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From war vet to multimedia star

Tomas Young leads antiwar push from a wheelchair.

April 20, 2008|Ann Powers | Times Pop Music Critic

AUSTIN, TEXAS — Soldier turned antiwar activist Tomas Young has learned how to handle a standing ovation, but the one he got at Stubb's Bar-B-Q one Thursday night last month still threw him for a loop.

The South by Southwest festival showcase had just ended for Young's pet project, the music compilation "Body of War: Songs That Inspired an Iraq War Veteran." Earlier that afternoon, there had been a packed screening of the film that inspired that double CD. "Body of War," which opens Friday in L.A., documents Young's transformation from a traumatized vet to determined protester and self-described "political irritant."

At Stubb's, Tom Morello, Ben Harper, Billy Bragg and other Young favorites had offered rousing sets of protest music, culminating in a no-holds-barred rendition of "This Land Is Your Land" that had former TV talk-show host Phil Donahue, the movie's co-director, moshing in the pit. Young had sat stage right for the whole show, beaming.

But then the rock stars were gone. Young, who relies on a wheelchair since being paralyzed by a bullet in Iraq, left his spot at the lip of the stage and headed for the ramp. Suddenly, the crowd of around 2,000 concertgoers started clapping. Young realized he was the rock star now.

"It was the weirdest feeling," said Young the next day over a late breakfast of Tex-Mex food. "I'm like, OK . . . I'm just me. All I did was pick songs and make a movie. And say some things, you know."

Ellen Spiro, who co-directed "Body of War" with Donahue, describes Young as an emerging historical figure who is coming to the fore of the antiwar movement in America because of his personal resolve and charisma. He's impressed artists such as Harper, who later reflected on the Stubb's experience via e-mail from a vacation spot in Costa Rica.

"It was highly emotional, and an honor to be able to resonate a unified voice alongside someone as brave as Tomas," wrote Harper, who'd made Young's night when he gave the soldier a big hug before playing a short set.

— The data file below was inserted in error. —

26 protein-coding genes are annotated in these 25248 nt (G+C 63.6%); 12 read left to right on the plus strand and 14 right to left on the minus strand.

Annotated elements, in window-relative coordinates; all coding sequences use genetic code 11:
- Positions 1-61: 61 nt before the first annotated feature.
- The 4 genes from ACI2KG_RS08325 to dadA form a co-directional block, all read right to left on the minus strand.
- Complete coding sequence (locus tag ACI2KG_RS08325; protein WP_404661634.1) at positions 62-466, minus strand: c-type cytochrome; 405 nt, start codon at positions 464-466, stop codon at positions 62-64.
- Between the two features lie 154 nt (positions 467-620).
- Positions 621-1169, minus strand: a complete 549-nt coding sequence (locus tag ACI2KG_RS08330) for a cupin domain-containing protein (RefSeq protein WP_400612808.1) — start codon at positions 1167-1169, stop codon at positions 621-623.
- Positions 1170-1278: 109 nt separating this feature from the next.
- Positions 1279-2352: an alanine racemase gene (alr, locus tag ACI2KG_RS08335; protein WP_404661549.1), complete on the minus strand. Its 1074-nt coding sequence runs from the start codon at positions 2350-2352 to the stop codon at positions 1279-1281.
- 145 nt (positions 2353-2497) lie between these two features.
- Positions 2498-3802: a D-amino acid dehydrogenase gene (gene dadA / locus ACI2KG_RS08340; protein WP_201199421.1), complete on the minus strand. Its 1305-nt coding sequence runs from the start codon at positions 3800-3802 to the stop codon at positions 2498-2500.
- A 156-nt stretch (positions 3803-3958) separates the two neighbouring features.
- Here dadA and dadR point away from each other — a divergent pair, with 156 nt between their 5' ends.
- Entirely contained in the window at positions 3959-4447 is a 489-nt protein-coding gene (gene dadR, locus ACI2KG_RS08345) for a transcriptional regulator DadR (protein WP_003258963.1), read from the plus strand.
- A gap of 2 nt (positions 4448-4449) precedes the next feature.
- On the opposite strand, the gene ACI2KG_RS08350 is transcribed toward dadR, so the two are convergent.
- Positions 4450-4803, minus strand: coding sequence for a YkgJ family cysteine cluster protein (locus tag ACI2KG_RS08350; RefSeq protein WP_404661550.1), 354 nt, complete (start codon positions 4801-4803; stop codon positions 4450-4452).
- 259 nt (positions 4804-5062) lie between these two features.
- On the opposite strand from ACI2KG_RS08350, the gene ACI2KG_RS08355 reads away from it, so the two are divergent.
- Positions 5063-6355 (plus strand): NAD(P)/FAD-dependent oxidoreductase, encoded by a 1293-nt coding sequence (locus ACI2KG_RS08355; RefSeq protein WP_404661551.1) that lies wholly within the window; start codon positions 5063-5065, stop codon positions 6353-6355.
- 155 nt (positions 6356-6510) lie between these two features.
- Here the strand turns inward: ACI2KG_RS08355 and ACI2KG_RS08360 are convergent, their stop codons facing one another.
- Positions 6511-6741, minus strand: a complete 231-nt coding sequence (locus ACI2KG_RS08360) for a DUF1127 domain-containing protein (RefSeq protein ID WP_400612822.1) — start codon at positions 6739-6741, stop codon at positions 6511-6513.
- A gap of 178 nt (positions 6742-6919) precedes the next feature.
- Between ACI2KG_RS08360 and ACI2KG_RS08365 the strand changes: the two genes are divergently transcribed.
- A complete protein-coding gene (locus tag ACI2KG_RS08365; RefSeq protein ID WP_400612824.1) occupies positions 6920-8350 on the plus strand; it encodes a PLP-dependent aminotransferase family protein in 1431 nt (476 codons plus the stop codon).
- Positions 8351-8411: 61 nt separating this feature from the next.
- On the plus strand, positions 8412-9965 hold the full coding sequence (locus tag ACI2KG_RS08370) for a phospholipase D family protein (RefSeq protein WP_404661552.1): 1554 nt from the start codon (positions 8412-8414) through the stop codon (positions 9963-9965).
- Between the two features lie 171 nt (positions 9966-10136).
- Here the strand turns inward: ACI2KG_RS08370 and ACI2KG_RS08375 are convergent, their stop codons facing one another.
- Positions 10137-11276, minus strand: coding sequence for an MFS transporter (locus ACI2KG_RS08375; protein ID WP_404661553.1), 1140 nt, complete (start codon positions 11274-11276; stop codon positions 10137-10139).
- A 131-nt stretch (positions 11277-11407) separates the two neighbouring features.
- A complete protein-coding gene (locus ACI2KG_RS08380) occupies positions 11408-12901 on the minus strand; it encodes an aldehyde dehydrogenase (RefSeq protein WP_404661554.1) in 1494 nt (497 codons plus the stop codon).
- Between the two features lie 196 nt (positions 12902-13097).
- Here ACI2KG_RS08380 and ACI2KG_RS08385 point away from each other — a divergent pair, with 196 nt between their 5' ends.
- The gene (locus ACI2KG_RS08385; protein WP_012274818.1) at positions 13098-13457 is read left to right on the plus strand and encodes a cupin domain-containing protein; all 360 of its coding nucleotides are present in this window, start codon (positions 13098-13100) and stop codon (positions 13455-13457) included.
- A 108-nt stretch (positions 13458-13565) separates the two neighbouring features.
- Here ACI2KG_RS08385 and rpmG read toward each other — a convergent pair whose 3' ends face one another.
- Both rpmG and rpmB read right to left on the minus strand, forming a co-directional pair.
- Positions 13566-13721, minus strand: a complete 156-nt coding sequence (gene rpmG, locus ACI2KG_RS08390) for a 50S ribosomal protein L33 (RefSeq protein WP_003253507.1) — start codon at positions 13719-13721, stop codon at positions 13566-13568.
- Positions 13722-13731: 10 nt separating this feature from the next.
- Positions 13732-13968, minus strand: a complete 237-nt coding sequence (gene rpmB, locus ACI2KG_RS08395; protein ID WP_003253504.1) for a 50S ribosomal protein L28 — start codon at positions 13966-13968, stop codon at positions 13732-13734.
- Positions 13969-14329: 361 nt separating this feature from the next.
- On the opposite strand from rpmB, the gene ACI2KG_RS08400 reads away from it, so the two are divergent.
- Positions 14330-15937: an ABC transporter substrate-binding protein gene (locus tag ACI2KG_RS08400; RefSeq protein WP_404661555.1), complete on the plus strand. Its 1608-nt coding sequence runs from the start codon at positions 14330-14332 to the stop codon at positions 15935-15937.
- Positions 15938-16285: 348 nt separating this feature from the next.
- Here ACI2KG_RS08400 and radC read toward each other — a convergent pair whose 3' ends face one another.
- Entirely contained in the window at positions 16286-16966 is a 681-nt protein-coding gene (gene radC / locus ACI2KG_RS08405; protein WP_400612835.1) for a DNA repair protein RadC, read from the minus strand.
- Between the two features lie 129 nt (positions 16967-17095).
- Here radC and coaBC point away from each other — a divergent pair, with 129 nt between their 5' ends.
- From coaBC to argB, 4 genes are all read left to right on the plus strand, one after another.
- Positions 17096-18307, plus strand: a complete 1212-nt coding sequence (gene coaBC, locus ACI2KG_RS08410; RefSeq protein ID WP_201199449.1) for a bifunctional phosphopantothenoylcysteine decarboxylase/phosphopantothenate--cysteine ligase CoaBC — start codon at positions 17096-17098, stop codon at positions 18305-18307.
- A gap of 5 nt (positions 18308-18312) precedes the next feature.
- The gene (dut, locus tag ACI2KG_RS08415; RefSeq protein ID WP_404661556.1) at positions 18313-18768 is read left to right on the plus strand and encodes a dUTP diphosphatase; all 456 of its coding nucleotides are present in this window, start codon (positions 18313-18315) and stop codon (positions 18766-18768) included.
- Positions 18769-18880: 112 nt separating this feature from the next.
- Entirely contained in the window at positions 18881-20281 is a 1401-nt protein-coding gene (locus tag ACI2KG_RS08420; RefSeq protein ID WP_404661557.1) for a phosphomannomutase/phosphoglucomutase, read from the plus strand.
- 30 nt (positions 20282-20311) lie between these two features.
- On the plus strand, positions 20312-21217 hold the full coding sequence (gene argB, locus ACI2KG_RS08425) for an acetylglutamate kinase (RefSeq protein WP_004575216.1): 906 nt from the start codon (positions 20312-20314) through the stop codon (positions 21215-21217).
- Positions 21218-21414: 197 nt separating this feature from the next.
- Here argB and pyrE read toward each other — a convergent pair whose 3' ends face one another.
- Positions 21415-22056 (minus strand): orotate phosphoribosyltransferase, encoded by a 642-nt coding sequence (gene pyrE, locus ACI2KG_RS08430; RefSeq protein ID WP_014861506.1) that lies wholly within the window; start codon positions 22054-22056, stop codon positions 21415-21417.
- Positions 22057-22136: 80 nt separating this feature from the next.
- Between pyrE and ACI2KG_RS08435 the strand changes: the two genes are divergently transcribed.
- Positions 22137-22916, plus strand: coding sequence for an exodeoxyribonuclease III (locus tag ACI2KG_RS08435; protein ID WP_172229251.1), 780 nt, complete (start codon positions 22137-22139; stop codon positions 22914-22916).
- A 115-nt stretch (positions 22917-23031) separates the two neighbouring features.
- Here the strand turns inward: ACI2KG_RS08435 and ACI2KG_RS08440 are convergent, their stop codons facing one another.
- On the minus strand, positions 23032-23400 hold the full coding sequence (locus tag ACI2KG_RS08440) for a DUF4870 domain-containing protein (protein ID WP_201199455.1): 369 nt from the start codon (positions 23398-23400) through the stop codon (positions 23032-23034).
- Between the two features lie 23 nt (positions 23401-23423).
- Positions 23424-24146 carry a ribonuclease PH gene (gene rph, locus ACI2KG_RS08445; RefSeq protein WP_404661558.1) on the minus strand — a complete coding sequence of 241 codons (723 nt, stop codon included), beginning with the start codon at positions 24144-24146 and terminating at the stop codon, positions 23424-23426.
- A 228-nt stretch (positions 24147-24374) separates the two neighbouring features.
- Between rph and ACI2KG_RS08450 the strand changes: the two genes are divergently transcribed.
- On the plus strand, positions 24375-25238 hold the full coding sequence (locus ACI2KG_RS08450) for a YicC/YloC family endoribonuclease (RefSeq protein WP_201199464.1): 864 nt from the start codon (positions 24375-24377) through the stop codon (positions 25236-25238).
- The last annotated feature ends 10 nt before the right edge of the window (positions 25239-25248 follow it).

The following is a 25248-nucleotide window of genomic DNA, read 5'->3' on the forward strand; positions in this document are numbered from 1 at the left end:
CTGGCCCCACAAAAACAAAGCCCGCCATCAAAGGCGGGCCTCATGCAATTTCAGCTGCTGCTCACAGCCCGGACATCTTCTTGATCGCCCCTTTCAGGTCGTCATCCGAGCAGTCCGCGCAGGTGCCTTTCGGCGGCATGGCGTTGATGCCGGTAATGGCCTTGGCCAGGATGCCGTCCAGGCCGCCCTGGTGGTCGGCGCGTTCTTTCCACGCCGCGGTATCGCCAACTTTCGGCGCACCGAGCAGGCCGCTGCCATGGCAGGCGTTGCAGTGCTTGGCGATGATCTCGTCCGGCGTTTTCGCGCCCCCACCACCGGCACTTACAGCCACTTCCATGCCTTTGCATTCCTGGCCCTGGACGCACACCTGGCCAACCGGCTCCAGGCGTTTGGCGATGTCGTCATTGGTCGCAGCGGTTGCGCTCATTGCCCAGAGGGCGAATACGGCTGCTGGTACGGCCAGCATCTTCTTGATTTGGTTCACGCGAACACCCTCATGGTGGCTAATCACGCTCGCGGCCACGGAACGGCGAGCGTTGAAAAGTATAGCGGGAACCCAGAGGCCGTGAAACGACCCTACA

Young draws people to himself. But the sandy-haired Missouri native is more comfortable thinking of himself as a conduit. "I don't care about my own Q rating," he said, using the term marketers use to judge the appeal of a new product, company or celebrity. He'd prefer to argue ideas than hear fans scream.

Leading the charge

The "Body of War" film closely depicts Young's indignities and growing resolve after being wounded, and the music compilation he created, a two-disc set featuring artists as varied as Public Enemy, Kimya Dawson and Neil Young, tracks his inner life. But Young's most vivid role is as the embodiment of a war that, Spiro notes, most Americans still view as somewhat abstract -- the new Ron Kovic (of "Born on the Fourth of July" fame), if you will.

The adulation at Stubb's wasn't even the weekend's most startling moment. Young had spent the afternoon answering audience questions after the screening at Austin's Paramount Theater. The film intercuts footage of the 2002 Congressional roll-call approval of the war with disquietingly intimate footage of Young's daily, bodily struggles. One question about those efforts elicited an unexpected response.

"Somebody asked how things had changed for me physically, and when I answered that a lot of the erectile dysfunction issues had gone away, in the back right quadrant of the theater there was a large scream from the crowd. Female screams," Young said, his boyish face dimpling up. "I was not ready for that."

The exchange quickly became a fond joke in the small circle taking the film on its limited theatrical rollout, which lands April 25 at the Nu Art. But Spiro, who's joining Young and Donahue on tour, sees something more serious in Young's moments onstage.

"At the Paramount, when the film ended, Tomas wheeled out alone," she said in a phone interview after the event. "I realized that this process changed his life. And it was that powerful act of being there and someone listening to him that did it."

This is Tomas Young's post-Iraq reality: He's a chick magnet, an eloquent spokesperson for the movement against war in Iraq, and a new friend to musicians he admires -- such as Harper and Eddie Vedder, who contributed two original songs to the "Body of War" soundtrack and frequently calls Young to talk late into the night. In Austin, Young spent his days with interviewers and his evenings being feted.

One party situated Young in the fanciest suite in the Driskill Hotel, enjoying the balcony view over a reveler-filled Sixth Street as activists and music-biz schmoozers vied for the seat next to his wheelchair.

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